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Imperial Russian Airforce Receives Excellent Review

Our recent publication 'Imperial Russian Airforce 1898-1917' has received a rave review from the FIRE Project e-Magazine!
See below for the full text, or click here to download the PDF.

'The Soviet Revolution has dominated Russian history for two reasons. Firstly, Russia has long been a closed society where its history has been poorly reported outside its borders. A vast geographic area, with a range of climates and a mixture of races and religions, ruled by a series of strong individuals who have frequently ruled with brutality, external trade has been confined to its territorial boundaries and few have travelled extensively within the borders. From the early days of Russian history, there has been very little change, with the brief exception of the few years immediately following the ending of the Cold War. Politically, an individual or a small group has enforced its will on the Russian people. Internationally, Russia has gone through cycles of strength and weakness but has consistently sought to expand its territory under the control of Western Russians. The ending of the Cold War saw a period of confusion and the break up of the Soviet Union. Since that time, Russia has again sought to extend its territorial control, currently attempting to bully the Ukraine back under Russian domination, and again making aggressive moves against other European nations.
Secondly, the Soviet period of rule saw attempts to rewrite internal Russian history. The concentration was on painting the Soviet period as a period of great achievement against a pre-Soviet period of failure. Several of the important Russian aviation pioneers escaped Soviet rule by fleeing to the West. The Soviets were therefore not motivated to celebrate their many achievements in the final years of Imperial Russia.
Russia is and has been a series of conflicting stories. A largely agricultural feudal community before 1917, Russia was late to begin industrialization and major development did not come until the Stalinist period when significant effort was made in rapid industrial development and particularly in heavy industry. As a result, many, even within Russia, have been unaware of the early years of Russian Aviation where achievements were all the more remarkable in the absence of a well-developed industrial base.
This book goes a very long way to correctly the omissions in Russian Imperial history. This is a photo essay, but it also contains able and supportive text in introductions and captions. Most readers will probably be very surprised by how much was achieved in Russia as aviation became practical. The book demonstrates the breadth of Russian aviation achievements that include a number of important firsts. It also shows designers like Sikorski as they began their adventure in taking to the air. Sikorski is best know for his later work in the US as a designer and pioneer of helicopter technology, but as this book shows, his early work in building large aeroplanes was equally important and influenced another major line of aviation development.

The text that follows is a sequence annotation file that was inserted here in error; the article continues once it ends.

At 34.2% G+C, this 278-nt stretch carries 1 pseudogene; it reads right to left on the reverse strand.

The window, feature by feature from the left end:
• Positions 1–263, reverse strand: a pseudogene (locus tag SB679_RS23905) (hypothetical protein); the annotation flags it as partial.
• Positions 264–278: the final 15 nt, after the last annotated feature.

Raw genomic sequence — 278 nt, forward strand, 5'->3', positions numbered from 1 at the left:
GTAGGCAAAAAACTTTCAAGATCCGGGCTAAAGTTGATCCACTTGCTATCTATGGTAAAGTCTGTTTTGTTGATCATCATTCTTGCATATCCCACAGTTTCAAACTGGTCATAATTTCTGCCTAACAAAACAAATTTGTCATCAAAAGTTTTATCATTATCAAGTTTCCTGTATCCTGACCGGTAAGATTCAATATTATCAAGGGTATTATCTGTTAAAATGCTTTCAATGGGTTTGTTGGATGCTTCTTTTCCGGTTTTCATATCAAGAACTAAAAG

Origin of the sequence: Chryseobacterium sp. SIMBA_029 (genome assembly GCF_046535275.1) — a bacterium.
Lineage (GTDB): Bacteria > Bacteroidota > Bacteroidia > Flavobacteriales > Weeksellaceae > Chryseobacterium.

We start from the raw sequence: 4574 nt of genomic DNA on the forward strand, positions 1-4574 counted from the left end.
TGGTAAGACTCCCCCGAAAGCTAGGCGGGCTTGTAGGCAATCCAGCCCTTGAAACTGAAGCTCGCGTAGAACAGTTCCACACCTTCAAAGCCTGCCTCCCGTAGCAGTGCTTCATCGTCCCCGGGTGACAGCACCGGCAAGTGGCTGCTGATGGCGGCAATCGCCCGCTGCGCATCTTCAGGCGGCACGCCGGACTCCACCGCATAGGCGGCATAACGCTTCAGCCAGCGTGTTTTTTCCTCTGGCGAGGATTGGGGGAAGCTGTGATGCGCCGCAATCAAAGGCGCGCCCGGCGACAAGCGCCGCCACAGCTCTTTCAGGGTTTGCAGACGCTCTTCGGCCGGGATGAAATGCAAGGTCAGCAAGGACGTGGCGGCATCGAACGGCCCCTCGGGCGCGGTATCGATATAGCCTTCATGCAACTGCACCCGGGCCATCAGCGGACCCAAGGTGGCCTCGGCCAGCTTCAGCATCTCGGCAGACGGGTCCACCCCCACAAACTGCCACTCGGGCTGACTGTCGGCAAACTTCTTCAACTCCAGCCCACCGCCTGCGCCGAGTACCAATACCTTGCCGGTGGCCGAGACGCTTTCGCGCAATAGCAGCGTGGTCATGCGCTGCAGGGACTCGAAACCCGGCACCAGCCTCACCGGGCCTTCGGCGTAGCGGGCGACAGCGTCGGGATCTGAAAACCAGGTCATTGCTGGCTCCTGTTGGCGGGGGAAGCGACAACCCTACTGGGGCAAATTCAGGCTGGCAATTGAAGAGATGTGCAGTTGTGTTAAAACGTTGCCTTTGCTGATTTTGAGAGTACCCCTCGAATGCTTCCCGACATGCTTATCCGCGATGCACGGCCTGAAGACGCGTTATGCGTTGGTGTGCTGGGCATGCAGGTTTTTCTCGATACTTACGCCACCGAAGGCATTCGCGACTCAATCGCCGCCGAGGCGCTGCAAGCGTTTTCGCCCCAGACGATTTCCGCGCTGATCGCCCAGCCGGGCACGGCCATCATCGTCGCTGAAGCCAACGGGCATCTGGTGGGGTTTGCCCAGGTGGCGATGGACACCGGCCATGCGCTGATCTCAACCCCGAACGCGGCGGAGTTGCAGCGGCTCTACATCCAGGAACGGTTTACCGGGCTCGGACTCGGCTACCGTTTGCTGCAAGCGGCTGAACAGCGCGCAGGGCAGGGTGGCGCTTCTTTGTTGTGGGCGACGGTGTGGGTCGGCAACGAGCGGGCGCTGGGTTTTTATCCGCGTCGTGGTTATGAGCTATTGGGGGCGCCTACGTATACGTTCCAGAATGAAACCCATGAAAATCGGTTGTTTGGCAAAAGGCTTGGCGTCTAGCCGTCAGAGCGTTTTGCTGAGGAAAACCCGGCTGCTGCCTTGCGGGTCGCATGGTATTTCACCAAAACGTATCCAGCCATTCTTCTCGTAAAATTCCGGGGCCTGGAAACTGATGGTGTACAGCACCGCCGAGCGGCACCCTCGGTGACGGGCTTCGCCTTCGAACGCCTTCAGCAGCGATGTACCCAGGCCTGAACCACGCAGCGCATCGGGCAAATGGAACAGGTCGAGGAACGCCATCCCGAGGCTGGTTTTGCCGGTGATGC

Although the author has introduced sections of photographs and provided photo captions that are concise and informative, the real strength of this book is in its fine selection of photographs that are mostly unpublished in the West and almost equally rare inside Russia.
Imperial Russia was active in the design and testing of man-carrying kites, balloons, airships, heavier than air craft in the same time frame as designers in the US, Great Britain, France and Germany. In general terms, Russian aviation was similar to that of other pioneering countries before and during the Great War, but largely a result of independent approaches. After 1914 the Russians imported British and French aircraft and built some models under licence, but also continued its own developments and constructed large numbers of machines, many of which included innovative technology developed independently in Russia.
In two areas, Russia was ahead of other countries. Early efforts were made to develop helicopters, but the most notable area was in the building of very large multi-engine aircraft. The Sikorski designed Iliya Muromets were for the time giant four engine aircraft, featuring enclosed cockpits and cabins. These aircraft were advanced heavy bombers and, had the Great War and Russian Revolution not intervened, these aircraft
could well have produced large, reliable and long range passenger aircraft ahead of British and American developments.
A highly recommended book.'